The Enlightenment doctrine of empiricism holds that all knowledge of the world is empirical. Today, the spectacular successes of the natural sciences have enshrined empirical investigation as by far the best—and for most people, the only—way to know. But what about things we can’t sense? Is nonempirical knowledge possible? The question is crucial, for a great many important things can’t be known through our senses—things such as whether we have a soul and whether God exists.

Is empiricism true? No. Notice first that the claim “All knowledge of the world is empirical” is itself not an empirical statement. How could we know that  through our senses? The claim is self-refuting. But beyond that, there are good reasons to think that at least some knowledge of the world is nonempirical (a doctrine called moderate rationalism ). Beliefs that certain things exist that cannot be directly observed may be inferred from empirical observations. This is how we justify belief in such things as electrons, gravitational fields, beauty, or love. And similarly for belief in God. Further, the analogy between sensory experience and religious experience provides good reasons for the justification of religious beliefs based on religious experience.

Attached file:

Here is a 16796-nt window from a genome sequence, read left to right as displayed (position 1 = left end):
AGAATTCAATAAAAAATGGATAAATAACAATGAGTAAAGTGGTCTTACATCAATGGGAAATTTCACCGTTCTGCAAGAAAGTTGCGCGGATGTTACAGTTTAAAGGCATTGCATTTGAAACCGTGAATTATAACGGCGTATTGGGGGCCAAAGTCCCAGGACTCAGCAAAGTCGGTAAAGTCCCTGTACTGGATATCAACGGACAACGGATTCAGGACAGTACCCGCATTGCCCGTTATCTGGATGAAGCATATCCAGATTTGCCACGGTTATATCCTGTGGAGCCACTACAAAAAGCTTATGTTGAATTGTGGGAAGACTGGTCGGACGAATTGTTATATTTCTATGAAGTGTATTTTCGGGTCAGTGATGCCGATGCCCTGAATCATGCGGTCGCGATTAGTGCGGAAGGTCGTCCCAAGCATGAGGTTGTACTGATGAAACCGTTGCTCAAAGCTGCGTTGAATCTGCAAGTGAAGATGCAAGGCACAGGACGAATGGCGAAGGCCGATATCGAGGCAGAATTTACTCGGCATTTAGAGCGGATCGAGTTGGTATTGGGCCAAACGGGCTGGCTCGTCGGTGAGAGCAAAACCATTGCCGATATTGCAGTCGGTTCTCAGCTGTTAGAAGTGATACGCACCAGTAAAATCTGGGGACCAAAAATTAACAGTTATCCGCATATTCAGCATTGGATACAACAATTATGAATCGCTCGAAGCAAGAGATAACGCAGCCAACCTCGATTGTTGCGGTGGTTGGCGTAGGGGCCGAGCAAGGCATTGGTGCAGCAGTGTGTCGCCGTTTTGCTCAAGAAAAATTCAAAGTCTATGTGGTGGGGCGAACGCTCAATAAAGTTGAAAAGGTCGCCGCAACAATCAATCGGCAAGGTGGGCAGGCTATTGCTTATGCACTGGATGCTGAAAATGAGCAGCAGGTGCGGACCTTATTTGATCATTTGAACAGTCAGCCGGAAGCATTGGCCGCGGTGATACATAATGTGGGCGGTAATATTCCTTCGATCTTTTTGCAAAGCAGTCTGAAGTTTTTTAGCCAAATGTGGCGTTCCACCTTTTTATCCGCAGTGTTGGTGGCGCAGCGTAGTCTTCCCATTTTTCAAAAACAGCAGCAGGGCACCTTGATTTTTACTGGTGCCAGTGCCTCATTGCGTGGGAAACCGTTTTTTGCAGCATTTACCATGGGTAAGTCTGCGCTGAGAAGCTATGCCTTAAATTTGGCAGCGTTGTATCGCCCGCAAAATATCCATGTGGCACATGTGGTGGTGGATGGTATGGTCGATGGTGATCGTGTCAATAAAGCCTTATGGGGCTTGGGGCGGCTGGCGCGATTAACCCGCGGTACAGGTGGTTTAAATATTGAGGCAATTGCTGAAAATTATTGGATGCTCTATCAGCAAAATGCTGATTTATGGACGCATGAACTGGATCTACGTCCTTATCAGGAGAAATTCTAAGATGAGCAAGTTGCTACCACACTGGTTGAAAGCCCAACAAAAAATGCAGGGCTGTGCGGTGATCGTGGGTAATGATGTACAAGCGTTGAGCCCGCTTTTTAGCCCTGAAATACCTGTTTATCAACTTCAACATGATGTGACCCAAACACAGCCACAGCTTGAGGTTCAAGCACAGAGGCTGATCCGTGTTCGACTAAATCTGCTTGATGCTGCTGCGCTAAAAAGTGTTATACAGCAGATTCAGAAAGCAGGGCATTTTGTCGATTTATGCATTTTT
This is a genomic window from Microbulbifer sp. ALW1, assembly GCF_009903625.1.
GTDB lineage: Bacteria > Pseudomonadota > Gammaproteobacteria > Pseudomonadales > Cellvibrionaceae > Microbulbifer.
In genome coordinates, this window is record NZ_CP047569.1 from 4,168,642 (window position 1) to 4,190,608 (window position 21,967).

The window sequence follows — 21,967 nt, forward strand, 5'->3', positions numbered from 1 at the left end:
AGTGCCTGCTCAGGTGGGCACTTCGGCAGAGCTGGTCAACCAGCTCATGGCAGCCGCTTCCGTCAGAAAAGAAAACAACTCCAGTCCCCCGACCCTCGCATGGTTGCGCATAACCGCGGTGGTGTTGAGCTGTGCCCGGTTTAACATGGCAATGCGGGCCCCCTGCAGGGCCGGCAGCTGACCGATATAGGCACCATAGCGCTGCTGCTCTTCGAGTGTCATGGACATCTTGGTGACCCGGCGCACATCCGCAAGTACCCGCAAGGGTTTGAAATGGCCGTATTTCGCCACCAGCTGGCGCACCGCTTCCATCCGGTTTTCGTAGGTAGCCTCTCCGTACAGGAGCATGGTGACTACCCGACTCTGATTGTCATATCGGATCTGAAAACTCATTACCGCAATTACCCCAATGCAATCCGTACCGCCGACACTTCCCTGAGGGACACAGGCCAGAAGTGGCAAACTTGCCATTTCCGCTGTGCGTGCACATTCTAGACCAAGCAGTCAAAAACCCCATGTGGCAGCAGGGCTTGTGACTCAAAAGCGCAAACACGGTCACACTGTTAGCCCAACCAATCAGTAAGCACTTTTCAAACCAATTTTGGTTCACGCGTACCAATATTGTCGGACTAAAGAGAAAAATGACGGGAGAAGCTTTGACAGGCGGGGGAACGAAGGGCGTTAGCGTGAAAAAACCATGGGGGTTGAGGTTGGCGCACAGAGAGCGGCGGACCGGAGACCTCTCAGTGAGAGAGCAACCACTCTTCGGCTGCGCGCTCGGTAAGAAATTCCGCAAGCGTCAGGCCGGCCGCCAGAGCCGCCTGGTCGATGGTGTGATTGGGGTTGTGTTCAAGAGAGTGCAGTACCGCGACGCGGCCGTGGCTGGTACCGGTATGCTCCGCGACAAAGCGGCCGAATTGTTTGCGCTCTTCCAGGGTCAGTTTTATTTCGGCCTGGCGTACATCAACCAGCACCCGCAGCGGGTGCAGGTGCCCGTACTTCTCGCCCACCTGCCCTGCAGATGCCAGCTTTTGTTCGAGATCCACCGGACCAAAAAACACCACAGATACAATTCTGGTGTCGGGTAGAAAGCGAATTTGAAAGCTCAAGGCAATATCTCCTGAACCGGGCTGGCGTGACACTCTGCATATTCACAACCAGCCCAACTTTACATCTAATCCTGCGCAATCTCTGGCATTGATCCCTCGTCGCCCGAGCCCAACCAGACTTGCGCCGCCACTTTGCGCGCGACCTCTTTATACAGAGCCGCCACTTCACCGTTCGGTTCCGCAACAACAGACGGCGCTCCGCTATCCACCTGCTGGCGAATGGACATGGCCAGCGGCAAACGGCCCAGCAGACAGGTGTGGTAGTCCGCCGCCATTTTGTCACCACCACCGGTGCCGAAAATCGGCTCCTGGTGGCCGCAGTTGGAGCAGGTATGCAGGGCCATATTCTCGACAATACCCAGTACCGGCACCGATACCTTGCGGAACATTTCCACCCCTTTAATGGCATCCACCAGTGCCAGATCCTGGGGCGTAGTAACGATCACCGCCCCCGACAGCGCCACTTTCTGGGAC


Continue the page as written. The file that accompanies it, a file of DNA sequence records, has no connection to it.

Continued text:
Finally, we can know some things without using our senses at all. For example, we can know much about ourselves through introspection (a nonempirical process). We can know that we have minds that think, believe, hope, fear, and so on, and that we are not identical to our bodies. Many ethicists claim that moral knowledge is accessible through intuition or conscience or pure reason. Following St. Anselm, many scholars have thought that the ontological proof—a non-empirical argument—establishes God’s necessary existence. Moreover, we have non-empirical as well as empirical evidence of God’s existence (Rm 1:19-20), what has been called the sensus divinitatis . And since our belief in God’s existence is justified, we also are justified in believing what He has revealed to us. For all these examples, we can point to the right kinds of reasons that justify nonempirical beliefs.